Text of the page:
DETROIT — The University of Michigan has until 5 p.m. next Friday to agree to let white supremacist Richard Spencer speak on campus or a federal lawsuit will be filed, his lawyer said Friday.
In a letter sent Friday to Pres. Mark Schlissel, Kyle Bristow, who represents Cameron Padgett, an organizer for Spencer’s speeches, demanded a decision be made in the next week. The organization, the National Policy Institute, filed a request seeking speaking space at U-M late last month.
“I have been following with interest recently-published newspaper articles about the University of Michigan’s response to Padgett’s simple request — which was made on October 27, 2017 —, and I am disgusted and dismayed that the First Amendment to the United States Constitution is being flippantly disregarded by you and your colleagues because of the political viewpoint of the speakers who would attend the proposed event and the heckler’s veto which is being utilized by left-wing individuals who are detractors of Padgett and Spencer,” Bristow wrote in the letter, which he also sent to the Free Press. “Regent Ron Weiser, for example, described Spencer as ‘disgusting,’ and Regent Andrea Newman suggested that she ‘would be happy to defend a lawsuit’ if sued for wantonly infringing upon my client’s right to free speech.
“The University of Michigan has until Friday, November 24, 2017, at 5:00 p.m. to publicly acknowledge that Padgett can rent a room on its campus at which Padgett and Spencer will speak, or else I will make Regent Newman “happy” by filing suit in federal court and seeking a court order for the same — in addition to a significant money judgment.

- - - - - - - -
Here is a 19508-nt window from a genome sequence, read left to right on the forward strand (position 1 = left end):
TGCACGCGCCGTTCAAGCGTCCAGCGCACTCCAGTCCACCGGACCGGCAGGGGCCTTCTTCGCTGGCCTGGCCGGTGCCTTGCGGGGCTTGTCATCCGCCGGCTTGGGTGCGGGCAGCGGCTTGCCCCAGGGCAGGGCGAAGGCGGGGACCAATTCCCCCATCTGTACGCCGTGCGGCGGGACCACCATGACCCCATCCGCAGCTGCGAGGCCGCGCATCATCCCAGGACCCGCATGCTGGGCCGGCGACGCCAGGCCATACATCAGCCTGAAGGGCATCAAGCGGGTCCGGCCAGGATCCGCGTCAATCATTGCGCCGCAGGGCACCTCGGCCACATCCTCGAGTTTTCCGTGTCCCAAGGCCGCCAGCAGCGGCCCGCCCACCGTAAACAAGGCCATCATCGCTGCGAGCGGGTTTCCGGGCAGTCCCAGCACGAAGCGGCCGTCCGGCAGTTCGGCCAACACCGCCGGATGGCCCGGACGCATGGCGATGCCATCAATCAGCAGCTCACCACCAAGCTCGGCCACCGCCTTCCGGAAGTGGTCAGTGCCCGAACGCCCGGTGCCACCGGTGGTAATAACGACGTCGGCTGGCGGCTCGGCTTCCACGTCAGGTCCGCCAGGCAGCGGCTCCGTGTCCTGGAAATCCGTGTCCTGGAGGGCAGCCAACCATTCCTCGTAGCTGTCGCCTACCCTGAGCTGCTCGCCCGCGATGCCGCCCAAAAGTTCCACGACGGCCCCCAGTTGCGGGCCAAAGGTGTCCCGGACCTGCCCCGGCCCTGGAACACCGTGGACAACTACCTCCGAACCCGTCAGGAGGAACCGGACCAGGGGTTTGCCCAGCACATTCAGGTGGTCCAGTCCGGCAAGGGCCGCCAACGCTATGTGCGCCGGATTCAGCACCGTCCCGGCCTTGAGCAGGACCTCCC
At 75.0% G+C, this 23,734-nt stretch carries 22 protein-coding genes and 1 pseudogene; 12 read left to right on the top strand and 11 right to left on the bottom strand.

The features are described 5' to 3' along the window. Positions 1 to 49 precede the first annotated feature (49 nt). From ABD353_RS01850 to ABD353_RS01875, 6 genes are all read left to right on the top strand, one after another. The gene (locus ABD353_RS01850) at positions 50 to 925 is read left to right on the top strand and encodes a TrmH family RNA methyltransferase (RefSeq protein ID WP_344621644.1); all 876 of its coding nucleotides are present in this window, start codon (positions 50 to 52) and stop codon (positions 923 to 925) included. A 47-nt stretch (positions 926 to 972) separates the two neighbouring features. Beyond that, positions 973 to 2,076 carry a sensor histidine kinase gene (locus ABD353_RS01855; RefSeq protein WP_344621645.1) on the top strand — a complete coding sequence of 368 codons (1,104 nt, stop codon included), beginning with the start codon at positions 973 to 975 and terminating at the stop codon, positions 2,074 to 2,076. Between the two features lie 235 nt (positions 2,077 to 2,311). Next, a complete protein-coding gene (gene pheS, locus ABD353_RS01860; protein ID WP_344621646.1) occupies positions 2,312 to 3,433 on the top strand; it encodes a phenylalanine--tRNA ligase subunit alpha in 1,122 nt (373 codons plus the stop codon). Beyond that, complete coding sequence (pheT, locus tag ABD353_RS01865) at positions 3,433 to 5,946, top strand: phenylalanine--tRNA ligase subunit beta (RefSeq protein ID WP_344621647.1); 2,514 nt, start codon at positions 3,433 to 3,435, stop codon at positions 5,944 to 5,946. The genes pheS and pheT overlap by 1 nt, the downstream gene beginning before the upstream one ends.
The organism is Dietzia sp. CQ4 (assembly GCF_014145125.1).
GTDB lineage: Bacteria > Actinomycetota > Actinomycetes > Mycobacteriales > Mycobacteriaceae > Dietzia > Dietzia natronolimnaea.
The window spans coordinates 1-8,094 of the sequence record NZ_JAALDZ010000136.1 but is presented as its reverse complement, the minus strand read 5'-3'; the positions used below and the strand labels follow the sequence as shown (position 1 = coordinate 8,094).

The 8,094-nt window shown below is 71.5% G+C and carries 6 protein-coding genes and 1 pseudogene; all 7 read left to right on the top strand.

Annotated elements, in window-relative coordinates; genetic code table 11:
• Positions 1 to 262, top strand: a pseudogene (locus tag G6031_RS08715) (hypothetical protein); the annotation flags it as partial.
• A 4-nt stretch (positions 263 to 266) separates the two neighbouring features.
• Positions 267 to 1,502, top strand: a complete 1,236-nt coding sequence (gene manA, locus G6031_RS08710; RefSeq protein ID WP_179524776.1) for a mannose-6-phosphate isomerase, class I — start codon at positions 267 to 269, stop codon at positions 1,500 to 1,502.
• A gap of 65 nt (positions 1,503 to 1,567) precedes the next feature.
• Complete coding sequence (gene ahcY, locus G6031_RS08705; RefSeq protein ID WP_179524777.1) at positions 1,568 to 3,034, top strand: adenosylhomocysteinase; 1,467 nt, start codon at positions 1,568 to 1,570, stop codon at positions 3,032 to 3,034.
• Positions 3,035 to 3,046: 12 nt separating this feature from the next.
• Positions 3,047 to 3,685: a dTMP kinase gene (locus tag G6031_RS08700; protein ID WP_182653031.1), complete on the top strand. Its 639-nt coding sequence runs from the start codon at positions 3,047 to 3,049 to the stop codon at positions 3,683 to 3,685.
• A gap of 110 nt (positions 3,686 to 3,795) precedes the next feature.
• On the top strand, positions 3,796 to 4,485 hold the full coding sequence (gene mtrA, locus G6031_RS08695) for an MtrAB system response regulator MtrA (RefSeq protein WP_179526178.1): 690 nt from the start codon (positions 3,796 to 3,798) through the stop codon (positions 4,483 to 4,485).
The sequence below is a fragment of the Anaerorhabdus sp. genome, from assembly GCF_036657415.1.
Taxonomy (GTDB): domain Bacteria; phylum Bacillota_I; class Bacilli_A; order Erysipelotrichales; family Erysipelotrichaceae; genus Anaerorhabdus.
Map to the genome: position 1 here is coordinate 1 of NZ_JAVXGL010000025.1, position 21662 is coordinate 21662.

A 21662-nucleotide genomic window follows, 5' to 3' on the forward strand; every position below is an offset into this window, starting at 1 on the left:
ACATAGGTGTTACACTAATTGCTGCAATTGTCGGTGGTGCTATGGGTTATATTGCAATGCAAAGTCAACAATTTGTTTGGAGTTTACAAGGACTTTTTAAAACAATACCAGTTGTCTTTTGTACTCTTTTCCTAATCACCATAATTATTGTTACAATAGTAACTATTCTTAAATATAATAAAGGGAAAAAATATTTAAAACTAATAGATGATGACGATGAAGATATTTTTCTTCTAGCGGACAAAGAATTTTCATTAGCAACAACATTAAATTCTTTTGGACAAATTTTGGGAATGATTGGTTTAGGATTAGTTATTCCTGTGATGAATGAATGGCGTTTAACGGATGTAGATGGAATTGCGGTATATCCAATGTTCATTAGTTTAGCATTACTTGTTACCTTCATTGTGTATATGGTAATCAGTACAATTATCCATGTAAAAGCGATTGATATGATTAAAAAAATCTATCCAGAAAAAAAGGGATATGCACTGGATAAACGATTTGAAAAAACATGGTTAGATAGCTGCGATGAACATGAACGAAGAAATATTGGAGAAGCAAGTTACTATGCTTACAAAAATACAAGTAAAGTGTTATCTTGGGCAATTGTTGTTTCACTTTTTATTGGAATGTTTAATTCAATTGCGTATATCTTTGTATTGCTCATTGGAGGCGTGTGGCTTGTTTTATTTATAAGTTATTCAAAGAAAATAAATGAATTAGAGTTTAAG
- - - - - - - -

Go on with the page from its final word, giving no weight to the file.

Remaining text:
“Violations of our people’s sacred right to free speech will not whatsoever be tolerated by me. I will use any and all resources as my disposal to see this matter through to a just and equitable conclusion.”
Spokesman Rick Fitzgerald said the university has not yet made a decision, but continues to carefully consider it.
“The university will carefully consider the request, paying close attention to the safety and security of our community,” he said.
Multiple groups across campus have come out against U-M letting Spencer speak.
Earlier this year, the group requested space at Michigan State University, which turned down the request.
“After consultation with law enforcement officials, Michigan State University has decided to deny the National Policy Institute’s request to rent space on campus to accommodate a speaker,” the university said in a statement then. “This decision was made due to significant concerns about public safety in the wake of the tragic violence in Charlottesville.”
Spencer’s group has filed a federal lawsuit seeking to have that blockage overturned. Spencer’s group has also filed a lawsuit against Ohio State University, which also turned down a request for speaking space.
Robert Sedler, a constitutional law professor at Wayne State University, said courts have established that the overriding principle for public universities when it comes to speech on campus is neutrality toward the content.
“Once it allows access it cannot discriminate on the basis of content,” he said, meaning that the university can’t prohibit racist speech and allow equality speech.
Even if a public university fears that the speech will incite violence, Sedler said, it must allow it if there’s advance notice. The university must protect the speaker and can use law enforcement to prevent violence, he added.
U-M has had controversial speakers in the past, including earlier in October, when Charles Murray appeared on campus. Hecklers shouted at him during the speech and protested his speech. No arrests were made.